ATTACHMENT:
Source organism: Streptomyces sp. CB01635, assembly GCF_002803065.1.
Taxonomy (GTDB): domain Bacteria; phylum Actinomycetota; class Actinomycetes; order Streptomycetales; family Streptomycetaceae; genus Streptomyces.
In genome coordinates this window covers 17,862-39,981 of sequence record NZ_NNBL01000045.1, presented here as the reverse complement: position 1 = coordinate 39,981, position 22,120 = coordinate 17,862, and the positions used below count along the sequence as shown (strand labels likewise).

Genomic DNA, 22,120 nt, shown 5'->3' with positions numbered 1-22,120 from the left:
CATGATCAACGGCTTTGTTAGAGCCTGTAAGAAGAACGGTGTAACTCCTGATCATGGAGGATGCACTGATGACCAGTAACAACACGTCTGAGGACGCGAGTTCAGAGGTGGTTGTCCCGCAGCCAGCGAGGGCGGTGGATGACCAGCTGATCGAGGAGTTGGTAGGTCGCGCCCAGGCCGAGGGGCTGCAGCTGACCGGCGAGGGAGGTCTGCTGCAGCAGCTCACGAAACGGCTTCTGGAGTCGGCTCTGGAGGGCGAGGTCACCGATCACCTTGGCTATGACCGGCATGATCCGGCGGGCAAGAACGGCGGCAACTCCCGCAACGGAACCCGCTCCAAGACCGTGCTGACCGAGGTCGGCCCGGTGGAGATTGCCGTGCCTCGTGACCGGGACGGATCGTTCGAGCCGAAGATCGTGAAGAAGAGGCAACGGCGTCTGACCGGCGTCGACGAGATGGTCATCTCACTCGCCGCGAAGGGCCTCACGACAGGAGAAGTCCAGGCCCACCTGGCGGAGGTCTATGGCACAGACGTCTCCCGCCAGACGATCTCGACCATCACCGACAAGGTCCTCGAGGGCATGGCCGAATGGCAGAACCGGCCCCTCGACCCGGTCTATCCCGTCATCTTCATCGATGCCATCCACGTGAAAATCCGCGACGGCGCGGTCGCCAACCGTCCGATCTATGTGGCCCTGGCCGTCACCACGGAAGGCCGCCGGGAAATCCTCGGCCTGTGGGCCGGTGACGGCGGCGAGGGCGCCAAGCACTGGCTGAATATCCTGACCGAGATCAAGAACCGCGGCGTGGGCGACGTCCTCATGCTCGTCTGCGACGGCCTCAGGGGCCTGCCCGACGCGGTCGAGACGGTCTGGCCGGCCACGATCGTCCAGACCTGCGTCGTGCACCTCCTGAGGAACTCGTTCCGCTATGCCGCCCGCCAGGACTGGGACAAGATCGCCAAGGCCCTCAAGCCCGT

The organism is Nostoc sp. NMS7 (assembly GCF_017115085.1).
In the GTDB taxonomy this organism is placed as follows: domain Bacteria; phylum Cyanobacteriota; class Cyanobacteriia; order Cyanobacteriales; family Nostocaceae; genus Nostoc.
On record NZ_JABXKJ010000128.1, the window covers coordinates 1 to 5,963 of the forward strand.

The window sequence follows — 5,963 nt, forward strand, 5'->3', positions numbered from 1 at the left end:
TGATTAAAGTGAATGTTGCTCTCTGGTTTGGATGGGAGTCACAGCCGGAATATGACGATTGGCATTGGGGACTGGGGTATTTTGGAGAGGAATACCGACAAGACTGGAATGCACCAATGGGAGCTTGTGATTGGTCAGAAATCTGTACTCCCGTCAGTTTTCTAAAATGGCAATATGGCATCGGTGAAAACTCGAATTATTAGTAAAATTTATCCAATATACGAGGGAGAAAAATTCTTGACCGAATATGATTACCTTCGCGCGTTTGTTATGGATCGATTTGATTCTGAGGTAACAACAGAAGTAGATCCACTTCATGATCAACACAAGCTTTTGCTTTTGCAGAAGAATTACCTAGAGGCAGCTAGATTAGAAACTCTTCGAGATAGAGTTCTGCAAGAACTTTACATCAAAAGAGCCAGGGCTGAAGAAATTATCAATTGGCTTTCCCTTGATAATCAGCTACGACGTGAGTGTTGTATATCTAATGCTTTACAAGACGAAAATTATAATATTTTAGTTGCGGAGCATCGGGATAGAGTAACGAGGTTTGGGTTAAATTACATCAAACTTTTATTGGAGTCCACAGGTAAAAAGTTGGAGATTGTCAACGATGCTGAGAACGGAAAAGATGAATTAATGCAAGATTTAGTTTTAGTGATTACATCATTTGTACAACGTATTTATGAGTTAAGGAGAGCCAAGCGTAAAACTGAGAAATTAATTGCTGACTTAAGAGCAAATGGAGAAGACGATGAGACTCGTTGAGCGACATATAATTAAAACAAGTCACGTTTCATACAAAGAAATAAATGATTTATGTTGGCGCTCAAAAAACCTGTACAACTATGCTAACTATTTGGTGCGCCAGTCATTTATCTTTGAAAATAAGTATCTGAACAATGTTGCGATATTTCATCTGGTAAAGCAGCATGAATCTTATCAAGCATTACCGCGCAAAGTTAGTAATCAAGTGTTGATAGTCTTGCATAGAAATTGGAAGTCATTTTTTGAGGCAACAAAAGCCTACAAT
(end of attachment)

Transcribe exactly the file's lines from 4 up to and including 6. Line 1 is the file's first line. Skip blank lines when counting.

Genomic DNA, 22,120 nt, shown 5'->3' with positions numbered 1-22,120 from the left:
CATGATCAACGGCTTTGTTAGAGCCTGTAAGAAGAACGGTGTAACTCCTGATCATGGAGGATGCACTGATGACCAGTAACAACACGTCTGAGGACGCGAGTTCAGAGGTGGTTGTCCCGCAGCCAGCGAGGGCGGTGGATGACCAGCTGATCGAGGAGTTGGTAGGTCGCGCCCAGGCCGAGGGGCTGCAGCTGACCGGCGAGGGAGGTCTGCTGCAGCAGCTCACGAAACGGCTTCTGGAGTCGGCTCTGGAGGGCGAGGTCACCGATCACCTTGGCTATGACCGGCATGATCCGGCGGGCAAGAACGGCGGCAACTCCCGCAACGGAACCCGCTCCAAGACCGTGCTGACCGAGGTCGGCCCGGTGGAGATTGCCGTGCCTCGTGACCGGGACGGATCGTTCGAGCCGAAGATCGTGAAGAAGAGGCAACGGCGTCTGACCGGCGTCGACGAGATGGTCATCTCACTCGCCGCGAAGGGCCTCACGACAGGAGAAGTCCAGGCCCACCTGGCGGAGGTCTATGGCACAGACGTCTCCCGCCAGACGATCTCGACCATCACCGACAAGGTCCTCGAGGGCATGGCCGAATGGCAGAACCGGCCCCTCGACCCGGTCTATCCCGTCATCTTCATCGATGCCATCCACGTGAAAATCCGCGACGGCGCGGTCGCCAACCGTCCGATCTATGTGGCCCTGGCCGTCACCACGGAAGGCCGCCGGGAAATCCTCGGCCTGTGGGCCGGTGACGGCGGCGAGGGCGCCAAGCACTGGCTGAATATCCTGACCGAGATCAAGAACCGCGGCGTGGGCGACGTCCTCATGCTCGTCTGCGACGGCCTCAGGGGCCTGCCCGACGCGGTCGAGACGGTCTGGCCGGCCACGATCGTCCAGACCTGCGTCGTGCACCTCCTGAGGAACTCGTTCCGCTATGCCGCCCGCCAGGACTGGGACAAGATCGCCAAGGCCCTCAAGCCCGT

The organism is Nostoc sp. NMS7 (assembly GCF_017115085.1).